Bryan Ferry’s perfect weekend

The lead singer of Roxy Music brought out his first solo album in 1973. His latest, Olympia, features his first original compositions to be released in nearly a decade.

Image: Richard Grassie

“I normally go out on Friday night, so on Saturday I wake up quite late in my studio house in Chelsea. I like to stroll through the backstreets, which are very quiet at weekends. A typical route would take me past the Chelsea Physic Garden, over Albert Bridge, through Battersea Park, then back over Chelsea Bridge and up towards Pimlico Road. There is a farmers’ market here on Saturday morning, selling all kinds of fresh fish and vegetables – very Provençal. My old friend, Piers von Westenholz, has a shop here and I have bought quite a few bits from him over the years. I might stop for lunch at Olivo in Eccleston Street, where Mauro offers excellent Sardinian food in a very relaxed setting.

Then I head for Mount Street – one of the great streets of London – where I visit Rubinacci, a splendid tailor from Naples who always has wonderful fabrics, and also Anderson & Sheppard, a stalwart of Savile Row. My shirtmaker, Sean O’Flynn, is close by, as is the great bespoke shoemaker, Berluti.

Saturday afternoon is a good opportunity to visit galleries, such as my friend Simon Lee’s and Gagosian. I don’t buy much contemporary art myself, but I like to see what’s showing. My collection is mainly early-20th-century British art – Augustus John, Walter Sickert, Paul Nash and Wyndham Lewis. I love the Bloomsbury Group, especially Vanessa Bell and Duncan Grant, whose paintings were, of course, conceived in Sussex.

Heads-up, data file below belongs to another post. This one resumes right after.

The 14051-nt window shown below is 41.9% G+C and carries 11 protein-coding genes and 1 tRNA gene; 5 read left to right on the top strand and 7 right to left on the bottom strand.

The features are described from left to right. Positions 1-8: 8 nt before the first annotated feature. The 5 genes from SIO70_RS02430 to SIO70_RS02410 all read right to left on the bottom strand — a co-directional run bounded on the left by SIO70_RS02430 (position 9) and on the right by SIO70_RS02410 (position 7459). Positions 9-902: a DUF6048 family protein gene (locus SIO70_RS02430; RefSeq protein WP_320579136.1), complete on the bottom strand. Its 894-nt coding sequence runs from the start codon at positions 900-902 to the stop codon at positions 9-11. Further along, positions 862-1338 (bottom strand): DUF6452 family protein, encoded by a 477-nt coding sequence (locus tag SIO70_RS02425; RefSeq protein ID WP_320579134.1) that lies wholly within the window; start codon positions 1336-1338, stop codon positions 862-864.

I like to have dinner with friends on Saturday evening in London – Bellamy’s in Bruton Place is a favourite. Then I drive down to Petworth in my Audi A8.

The first thing I do when I arrive home is light the fires and greet the dogs – Oscar, a very old Labrador, and Bobby, a border terrier (pictured). I bought the house in 1976 – it is not an architectural beauty, but the garden is very special. It has beautiful views of the Downs and there is a stream running through, as well as a pedimented temple and other ornamental stonework by Clough Williams Ellis, who built Portmeirion. He didn’t live here, but was a great friend of one of the previous owners. I have about 30 acres, including a beautiful orchard with masses of apple varieties, and also pears, plums and crab apples. At present, I am growing roses up through some of the old trees, which looks very pretty.

If it is warm enough, I play tennis before lunch. My four sons – Otis, 27, Isaac, 25, Tara, 20, and Merlin, 19 – also like to play, and they are sometimes around on a Sunday. They’ve all left home now, but Isaac works with me at the studio and Tara played drums on the new album. Sunday lunch is important to me, perhaps because of coming from the North – it was the time of the week when families would listen to the radio and eat together. I like entertaining friends for lunch, too – it’s a good excuse to go to the cellar and get out some decent wine. Otherwise, I take them to the local pub, The Welldigger’s Arms, or to The Kennels at Goodwood, a private members’ club.


On Sunday afternoon, if the boys are around, we may watch football. They support Newcastle, but I am also a bit of a Chelsea fan as I have lived most of my life in the Royal Borough. I’m happy to stay in my own garden rather than go out, but if I have guests, I take them for a walk through Petworth Park to see the landscape that Turner loved to paint. At sunset, it is particularly lovely as I drive back to London on Sunday evening, usually stopping at Riva restaurant, run by the genial, well-read Andreas Riva. When I get home, I read or watch a bit of TV, but I don’t stay up late because it’s back to work in the morning. It’s important in life to find a balance – it can’t all be fun and games.”